Sustainable funds now make up nearly 40% of the European fund universe as the sector continues to grow unabated, data reveals.
European sustainable funds continued to expand in the third quarter of 2019, with assets growing by 6% to €626bn, compared to a growth rate of just 2.6% for the overall European fund universe, Morningstar’s latest quarterly fund flows data shows.
However, while third quarter flows into sustainable funds stood strong at €24.9bn, this was down from Q2’s figure of €29.8bn, as less money poured into fixed income and allocation funds.
Nevertheless, demand for sustainable equity funds remained solid at €12.5bn over the quarter, in contrast with traditional equity funds which continued to bleed assets at minus €14.8bn in Q3.
Year-to-date, €70.4bn has poured into sustainable funds, accounting for 39% of the €180.9bn flows into the overall European fund universe.
Meanwhile, the total traditional European universe saw 50% growth in inflows in the third quarter to €110.5bn thanks to smaller outflows in equity and alternative funds and consistently high inflows in fixed income funds relative to the second quarter.
According to the data, passive funds dominated the top 10 sustainable flow chart, with four index funds and exchange-traded funds occupying the top spots.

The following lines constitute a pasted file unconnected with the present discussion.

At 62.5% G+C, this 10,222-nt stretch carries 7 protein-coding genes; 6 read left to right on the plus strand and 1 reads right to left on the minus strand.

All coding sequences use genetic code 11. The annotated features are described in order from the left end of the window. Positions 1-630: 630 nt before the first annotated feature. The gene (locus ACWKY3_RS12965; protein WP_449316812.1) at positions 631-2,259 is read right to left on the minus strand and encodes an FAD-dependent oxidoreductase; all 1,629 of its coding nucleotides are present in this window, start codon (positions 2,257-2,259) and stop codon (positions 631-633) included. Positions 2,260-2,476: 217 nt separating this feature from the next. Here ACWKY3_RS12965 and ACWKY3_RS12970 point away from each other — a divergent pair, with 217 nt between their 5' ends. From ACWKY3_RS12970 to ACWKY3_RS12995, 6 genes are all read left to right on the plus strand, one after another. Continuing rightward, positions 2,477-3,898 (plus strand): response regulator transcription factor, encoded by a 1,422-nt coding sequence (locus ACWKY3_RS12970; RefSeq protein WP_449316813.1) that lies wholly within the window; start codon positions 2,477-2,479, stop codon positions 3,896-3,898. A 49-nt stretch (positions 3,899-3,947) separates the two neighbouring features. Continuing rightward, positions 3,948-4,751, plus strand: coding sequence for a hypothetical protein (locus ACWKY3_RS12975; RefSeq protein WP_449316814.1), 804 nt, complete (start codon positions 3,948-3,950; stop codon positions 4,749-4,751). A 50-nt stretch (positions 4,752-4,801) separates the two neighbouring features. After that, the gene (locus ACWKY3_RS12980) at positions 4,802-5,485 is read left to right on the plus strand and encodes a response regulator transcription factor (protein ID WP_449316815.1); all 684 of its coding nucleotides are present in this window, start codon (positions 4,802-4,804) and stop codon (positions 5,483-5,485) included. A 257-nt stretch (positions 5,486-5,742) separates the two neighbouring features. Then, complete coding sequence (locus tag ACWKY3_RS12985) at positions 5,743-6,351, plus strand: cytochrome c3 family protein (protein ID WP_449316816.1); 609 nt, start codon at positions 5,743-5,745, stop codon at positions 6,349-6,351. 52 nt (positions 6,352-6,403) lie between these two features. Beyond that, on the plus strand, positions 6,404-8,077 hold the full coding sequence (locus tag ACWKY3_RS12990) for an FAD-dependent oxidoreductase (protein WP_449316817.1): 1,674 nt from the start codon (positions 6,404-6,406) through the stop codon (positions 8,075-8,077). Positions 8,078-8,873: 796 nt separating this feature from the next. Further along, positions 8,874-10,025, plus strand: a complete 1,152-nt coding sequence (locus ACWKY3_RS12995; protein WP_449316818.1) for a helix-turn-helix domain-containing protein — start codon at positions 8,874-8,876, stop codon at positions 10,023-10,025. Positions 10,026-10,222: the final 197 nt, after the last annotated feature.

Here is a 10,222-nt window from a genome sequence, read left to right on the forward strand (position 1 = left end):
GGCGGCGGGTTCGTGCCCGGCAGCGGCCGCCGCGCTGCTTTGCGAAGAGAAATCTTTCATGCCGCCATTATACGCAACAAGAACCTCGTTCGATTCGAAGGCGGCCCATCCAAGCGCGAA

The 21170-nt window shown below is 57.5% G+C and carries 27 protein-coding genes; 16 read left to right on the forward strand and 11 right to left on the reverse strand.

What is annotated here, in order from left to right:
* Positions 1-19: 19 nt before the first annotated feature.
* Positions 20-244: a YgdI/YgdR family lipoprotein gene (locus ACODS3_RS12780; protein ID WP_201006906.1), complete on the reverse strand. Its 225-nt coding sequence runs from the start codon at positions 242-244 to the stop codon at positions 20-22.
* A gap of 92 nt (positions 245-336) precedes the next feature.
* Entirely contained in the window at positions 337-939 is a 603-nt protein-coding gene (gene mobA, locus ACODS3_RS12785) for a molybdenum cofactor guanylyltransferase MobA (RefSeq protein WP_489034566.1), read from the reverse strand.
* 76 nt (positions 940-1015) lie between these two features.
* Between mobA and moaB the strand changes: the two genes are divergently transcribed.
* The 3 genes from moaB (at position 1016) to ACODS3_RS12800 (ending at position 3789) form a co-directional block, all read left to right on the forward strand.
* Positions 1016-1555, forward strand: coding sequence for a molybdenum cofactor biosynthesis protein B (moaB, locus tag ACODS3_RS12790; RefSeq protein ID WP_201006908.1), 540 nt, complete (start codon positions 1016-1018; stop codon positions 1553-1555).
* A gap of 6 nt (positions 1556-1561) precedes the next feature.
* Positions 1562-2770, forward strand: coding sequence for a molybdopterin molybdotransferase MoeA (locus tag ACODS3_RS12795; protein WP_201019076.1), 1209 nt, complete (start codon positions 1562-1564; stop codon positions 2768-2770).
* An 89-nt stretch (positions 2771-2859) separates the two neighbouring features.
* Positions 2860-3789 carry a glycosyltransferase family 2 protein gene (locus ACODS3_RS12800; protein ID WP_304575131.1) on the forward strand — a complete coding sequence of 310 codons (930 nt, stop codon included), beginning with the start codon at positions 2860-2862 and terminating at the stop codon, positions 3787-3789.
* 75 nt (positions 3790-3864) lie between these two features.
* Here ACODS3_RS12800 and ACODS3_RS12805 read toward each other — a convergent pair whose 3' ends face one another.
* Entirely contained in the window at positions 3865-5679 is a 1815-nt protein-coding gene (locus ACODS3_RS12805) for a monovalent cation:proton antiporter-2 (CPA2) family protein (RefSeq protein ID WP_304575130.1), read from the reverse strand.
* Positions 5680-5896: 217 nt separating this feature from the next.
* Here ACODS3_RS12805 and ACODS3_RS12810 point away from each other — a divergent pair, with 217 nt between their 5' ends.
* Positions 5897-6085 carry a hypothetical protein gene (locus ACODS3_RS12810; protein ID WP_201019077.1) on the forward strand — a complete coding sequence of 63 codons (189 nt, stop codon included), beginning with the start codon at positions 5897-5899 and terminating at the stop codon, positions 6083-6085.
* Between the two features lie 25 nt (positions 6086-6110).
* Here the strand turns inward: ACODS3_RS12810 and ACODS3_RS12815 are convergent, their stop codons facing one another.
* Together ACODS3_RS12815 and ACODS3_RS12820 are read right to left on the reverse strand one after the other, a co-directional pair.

The iShares MSCI EMU ESG screened ETF, launched just a year ago, topped the chart claiming €572m in flows in the third quarter, followed by the iShares ESG Screened Euro Corporate Bond Index Fund, with €541m.
At the bottom of the table was PB VP Nachhaltig 70 AK which suffered outflows of €668m in Q3, followed by the DWS Invest ESG Euro Bonds Short fund which lost €456m.
Global asset manager BlackRock topped the provider flow chart by a significant margin with €3.47bn of net new money, followed by UBS and BNP Paribas AM, with almost half of BlackRock’s total flows owing to just three passive funds.
Swedish firm Länsförsäkringar and Norway’s largest biggest pension fund KLP came bottom of the table with €363m and €346m in outflows respectively.
Product development in the third quarter also showed no sign of slowing down, with 93 new sustainable fund launches, bringing the total to 252 so far this year and the overall number of sustainable funds domiciled in Europe to 2,324.
Morningstar said it expects the number of new launches to match or exceed last year’s record of 311.
“Continuously strong flows into sustainable funds in Europe are evidence that investors are increasingly putting their money where their mouth is,” Hortense Bioy, Morningstar’s director of passive strategies and sustainability research, Europe, said.
“Many surveys and studies on the topic show that investors are interested in sustainable investments but are not turning their interest into action. Our data proves that the gap between interest and action is narrowing,” Bioy added.